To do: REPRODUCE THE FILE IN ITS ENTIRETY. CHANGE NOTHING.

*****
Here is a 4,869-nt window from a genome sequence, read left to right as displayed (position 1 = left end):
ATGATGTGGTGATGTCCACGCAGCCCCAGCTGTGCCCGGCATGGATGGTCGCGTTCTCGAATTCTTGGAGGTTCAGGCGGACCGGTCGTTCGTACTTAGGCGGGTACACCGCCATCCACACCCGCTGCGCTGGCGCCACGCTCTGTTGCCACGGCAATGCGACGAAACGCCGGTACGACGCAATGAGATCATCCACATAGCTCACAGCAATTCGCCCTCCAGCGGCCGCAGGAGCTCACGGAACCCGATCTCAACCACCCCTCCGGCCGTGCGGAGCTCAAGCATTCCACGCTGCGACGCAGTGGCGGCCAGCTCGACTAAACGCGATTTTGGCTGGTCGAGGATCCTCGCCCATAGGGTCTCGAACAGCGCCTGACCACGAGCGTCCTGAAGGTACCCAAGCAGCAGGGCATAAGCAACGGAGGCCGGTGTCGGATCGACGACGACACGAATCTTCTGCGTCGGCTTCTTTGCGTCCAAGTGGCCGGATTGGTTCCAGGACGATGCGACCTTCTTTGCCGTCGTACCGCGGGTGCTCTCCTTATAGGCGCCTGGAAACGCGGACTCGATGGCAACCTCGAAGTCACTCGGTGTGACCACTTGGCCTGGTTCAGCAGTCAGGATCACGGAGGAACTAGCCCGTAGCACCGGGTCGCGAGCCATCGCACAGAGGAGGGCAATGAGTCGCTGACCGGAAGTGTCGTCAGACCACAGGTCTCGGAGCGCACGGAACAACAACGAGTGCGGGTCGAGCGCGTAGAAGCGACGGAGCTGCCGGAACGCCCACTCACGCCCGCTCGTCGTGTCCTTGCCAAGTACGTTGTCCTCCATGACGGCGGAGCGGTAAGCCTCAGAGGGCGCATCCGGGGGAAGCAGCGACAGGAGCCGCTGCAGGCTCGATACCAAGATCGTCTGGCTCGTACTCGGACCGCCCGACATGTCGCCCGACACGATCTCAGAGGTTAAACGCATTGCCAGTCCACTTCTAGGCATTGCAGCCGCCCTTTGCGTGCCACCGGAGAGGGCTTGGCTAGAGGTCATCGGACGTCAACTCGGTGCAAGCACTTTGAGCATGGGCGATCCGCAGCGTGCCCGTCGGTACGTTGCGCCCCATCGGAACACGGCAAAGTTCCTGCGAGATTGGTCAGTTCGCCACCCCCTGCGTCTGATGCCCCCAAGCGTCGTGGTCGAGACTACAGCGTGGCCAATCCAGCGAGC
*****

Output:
Here is a 4,869-nt window from a genome sequence, read left to right as displayed (position 1 = left end):
ATGATGTGGTGATGTCCACGCAGCCCCAGCTGTGCCCGGCATGGATGGTCGCGTTCTCGAATTCTTGGAGGTTCAGGCGGACCGGTCGTTCGTACTTAGGCGGGTACACCGCCATCCACACCCGCTGCGCTGGCGCCACGCTCTGTTGCCACGGCAATGCGACGAAACGCCGGTACGACGCAATGAGATCATCCACATAGCTCACAGCAATTCGCCCTCCAGCGGCCGCAGGAGCTCACGGAACCCGATCTCAACCACCCCTCCGGCCGTGCGGAGCTCAAGCATTCCACGCTGCGACGCAGTGGCGGCCAGCTCGACTAAACGCGATTTTGGCTGGTCGAGGATCCTCGCCCATAGGGTCTCGAACAGCGCCTGACCACGAGCGTCCTGAAGGTACCCAAGCAGCAGGGCATAAGCAACGGAGGCCGGTGTCGGATCGACGACGACACGAATCTTCTGCGTCGGCTTCTTTGCGTCCAAGTGGCCGGATTGGTTCCAGGACGATGCGACCTTCTTTGCCGTCGTACCGCGGGTGCTCTCCTTATAGGCGCCTGGAAACGCGGACTCGATGGCAACCTCGAAGTCACTCGGTGTGACCACTTGGCCTGGTTCAGCAGTCAGGATCACGGAGGAACTAGCCCGTAGCACCGGGTCGCGAGCCATCGCACAGAGGAGGGCAATGAGTCGCTGACCGGAAGTGTCGTCAGACCACAGGTCTCGGAGCGCACGGAACAACAACGAGTGCGGGTCGAGCGCGTAGAAGCGACGGAGCTGCCGGAACGCCCACTCACGCCCGCTCGTCGTGTCCTTGCCAAGTACGTTGTCCTCCATGACGGCGGAGCGGTAAGCCTCAGAGGGCGCATCCGGGGGAAGCAGCGACAGGAGCCGCTGCAGGCTCGATACCAAGATCGTCTGGCTCGTACTCGGACCGCCCGACATGTCGCCCGACACGATCTCAGAGGTTAAACGCATTGCCAGTCCACTTCTAGGCATTGCAGCCGCCCTTTGCGTGCCACCGGAGAGGGCTTGGCTAGAGGTCATCGGACGTCAACTCGGTGCAAGCACTTTGAGCATGGGCGATCCGCAGCGTGCCCGTCGGTACGTTGCGCCCCATCGGAACACGGCAAAGTTCCTGCGAGATTGGTCAGTTCGCCACCCCCTGCGTCTGATGCCCCCAAGCGTCGTGGTCGAGACTACAGCGTGGCCAATCCAGCGAGC